FLORENCE, S.C. – The city of Florence recently took a step toward expanding the city’s revitalization and growth of its downtown.
On Monday, the city council voted unanimously to approve on second reading Bill No. 2019-21, which creates and implements the Irby Street Overlay District in the city’s unified development code. The city also approved Resolution 2019-15, which expands the geographic boundaries for business incentives to include the Irby Street district.
Where is the new district?
The Irby Street district is divided into two parts: a northern part running north along Irby Street from N.B. Baroody Street to West Lucas Street and a southern part running south on Irby Street from Cheves Street to Cherokee Road.
The new overlay district is the eighth overlay district in the city’s downtown, joining the redevelopment district, the central district, the arts and cultural district, the Timrod Park residential district, the historic district, the neighborhood revitalization district, and the food and warehouse district.
Why is the district necessary?
Florence City Manager Drew Griffin recently told the Morning News that the city had started to work on revitalization in the downtown area in 2005. The long-term goal, he said, was to expand the revitalization efforts along the major corridors, connecting the downtown core to the Five Points area and the area along David McLeod Boulevard, thus connecting the three major economic areas of the city together.
The Irby Street district will connect the city’s downtown to Interstate 95 at Exit 164 via West Lucas Street and at Exit 169 via North Irby Street/TV Road, the Five Points area via West Palmetto Street or West Evans Street, and the David McLeod Boulevard area via West Evans Street or Darlington Street/Hoffmeyer Road.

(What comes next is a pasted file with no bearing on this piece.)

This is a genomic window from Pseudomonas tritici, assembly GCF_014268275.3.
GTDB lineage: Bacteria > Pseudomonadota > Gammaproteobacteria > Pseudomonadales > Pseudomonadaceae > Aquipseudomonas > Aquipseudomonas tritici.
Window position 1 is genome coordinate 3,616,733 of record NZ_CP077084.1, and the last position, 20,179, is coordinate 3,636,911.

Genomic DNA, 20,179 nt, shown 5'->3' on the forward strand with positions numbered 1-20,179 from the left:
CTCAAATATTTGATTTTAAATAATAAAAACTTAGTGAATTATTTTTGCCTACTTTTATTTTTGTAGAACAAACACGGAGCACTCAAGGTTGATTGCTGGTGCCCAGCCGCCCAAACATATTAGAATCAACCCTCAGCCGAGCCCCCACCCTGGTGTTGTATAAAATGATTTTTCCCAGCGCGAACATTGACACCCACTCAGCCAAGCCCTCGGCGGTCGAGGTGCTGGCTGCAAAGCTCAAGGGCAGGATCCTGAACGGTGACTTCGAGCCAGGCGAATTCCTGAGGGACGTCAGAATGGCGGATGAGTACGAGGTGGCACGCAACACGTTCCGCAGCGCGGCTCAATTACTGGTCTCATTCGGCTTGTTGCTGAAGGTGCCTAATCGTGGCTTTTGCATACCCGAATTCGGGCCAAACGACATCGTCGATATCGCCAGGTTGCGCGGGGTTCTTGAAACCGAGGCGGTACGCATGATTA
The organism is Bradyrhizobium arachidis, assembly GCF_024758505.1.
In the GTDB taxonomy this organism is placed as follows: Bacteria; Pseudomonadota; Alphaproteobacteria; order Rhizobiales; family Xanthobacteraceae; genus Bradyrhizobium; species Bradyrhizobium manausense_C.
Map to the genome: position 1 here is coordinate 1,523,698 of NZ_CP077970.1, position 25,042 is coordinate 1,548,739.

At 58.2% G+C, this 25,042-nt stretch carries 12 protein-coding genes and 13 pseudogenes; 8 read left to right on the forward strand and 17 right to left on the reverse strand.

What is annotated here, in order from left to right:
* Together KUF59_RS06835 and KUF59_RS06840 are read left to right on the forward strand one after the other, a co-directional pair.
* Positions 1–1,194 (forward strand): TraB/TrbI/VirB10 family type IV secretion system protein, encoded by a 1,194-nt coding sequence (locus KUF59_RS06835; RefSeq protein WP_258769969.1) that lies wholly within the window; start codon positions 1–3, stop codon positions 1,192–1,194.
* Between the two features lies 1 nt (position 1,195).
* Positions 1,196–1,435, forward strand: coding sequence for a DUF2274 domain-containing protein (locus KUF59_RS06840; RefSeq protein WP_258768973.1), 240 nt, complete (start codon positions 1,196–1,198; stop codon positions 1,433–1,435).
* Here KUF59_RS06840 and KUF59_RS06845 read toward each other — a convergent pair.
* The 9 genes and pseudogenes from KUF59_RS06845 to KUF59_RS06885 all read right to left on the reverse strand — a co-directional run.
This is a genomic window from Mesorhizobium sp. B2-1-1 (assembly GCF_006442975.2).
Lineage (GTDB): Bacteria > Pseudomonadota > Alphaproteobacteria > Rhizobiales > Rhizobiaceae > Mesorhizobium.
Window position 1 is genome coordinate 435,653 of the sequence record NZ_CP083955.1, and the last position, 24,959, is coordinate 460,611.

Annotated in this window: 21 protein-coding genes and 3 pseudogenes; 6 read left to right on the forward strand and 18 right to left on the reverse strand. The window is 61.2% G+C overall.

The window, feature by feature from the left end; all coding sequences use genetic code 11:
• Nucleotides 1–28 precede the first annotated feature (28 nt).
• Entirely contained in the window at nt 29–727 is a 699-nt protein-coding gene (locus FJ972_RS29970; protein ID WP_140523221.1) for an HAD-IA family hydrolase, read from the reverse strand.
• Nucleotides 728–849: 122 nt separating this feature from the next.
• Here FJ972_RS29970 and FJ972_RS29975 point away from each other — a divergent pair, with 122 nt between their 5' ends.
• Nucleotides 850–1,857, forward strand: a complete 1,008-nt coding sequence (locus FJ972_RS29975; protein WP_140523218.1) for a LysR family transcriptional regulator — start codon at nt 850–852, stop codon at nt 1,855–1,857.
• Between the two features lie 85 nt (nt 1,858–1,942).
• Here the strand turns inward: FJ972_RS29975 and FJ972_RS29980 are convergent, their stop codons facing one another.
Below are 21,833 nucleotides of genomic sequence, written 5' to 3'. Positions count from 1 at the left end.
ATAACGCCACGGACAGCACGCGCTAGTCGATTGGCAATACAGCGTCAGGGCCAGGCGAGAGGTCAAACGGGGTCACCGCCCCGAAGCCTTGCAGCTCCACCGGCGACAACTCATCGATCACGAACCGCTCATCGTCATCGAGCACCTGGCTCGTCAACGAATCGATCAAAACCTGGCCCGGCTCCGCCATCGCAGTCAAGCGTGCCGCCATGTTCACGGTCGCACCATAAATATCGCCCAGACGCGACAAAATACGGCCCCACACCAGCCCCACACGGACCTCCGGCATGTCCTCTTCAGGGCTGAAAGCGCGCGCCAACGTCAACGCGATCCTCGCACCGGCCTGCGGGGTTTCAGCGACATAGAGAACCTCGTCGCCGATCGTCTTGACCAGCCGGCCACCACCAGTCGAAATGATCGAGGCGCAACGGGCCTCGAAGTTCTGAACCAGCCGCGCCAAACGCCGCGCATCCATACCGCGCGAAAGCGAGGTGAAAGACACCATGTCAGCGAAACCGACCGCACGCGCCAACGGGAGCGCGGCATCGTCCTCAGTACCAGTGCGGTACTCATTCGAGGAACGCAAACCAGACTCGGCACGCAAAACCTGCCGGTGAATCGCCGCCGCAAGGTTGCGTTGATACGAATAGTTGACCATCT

North Irby Street also carries U.S. 52 from West Lucas until the edge of the city’s current boundaries. U.S. 52 runs from the Canadian border with Minnesota to Charleston. It is a major corridor connecting the Midwest to the Southeast.
Also, the district provides regulations for the construction and redevelopment of businesses along Irby Street, providing a uniform, more attractive look for one of the city’s major corridors.
What incentives does the city offer businesses coming to the district?
The city offers a number of incentives for businesses in the downtown including a façade grant of up to $10,000 with a 50% match by the owners to improve the exterior appearance of a building, a low-interest loan of up to $250,000 for purchasing a property or building renovations, a micro-loan of up to $15,000 for renovations or operational purposes, utility incentives, and several grants related to historical buildings.
There are also state and federal incentives available.
Are there any more districts planned?
City Councilman George Jebaily said he was excited about the corridor upon first reading of the bill. He hinted that another district along West Evans could be coming soon.
That district would directly connect the downtown to David McLeod Boulevard and the Five Points area via West Evans Street.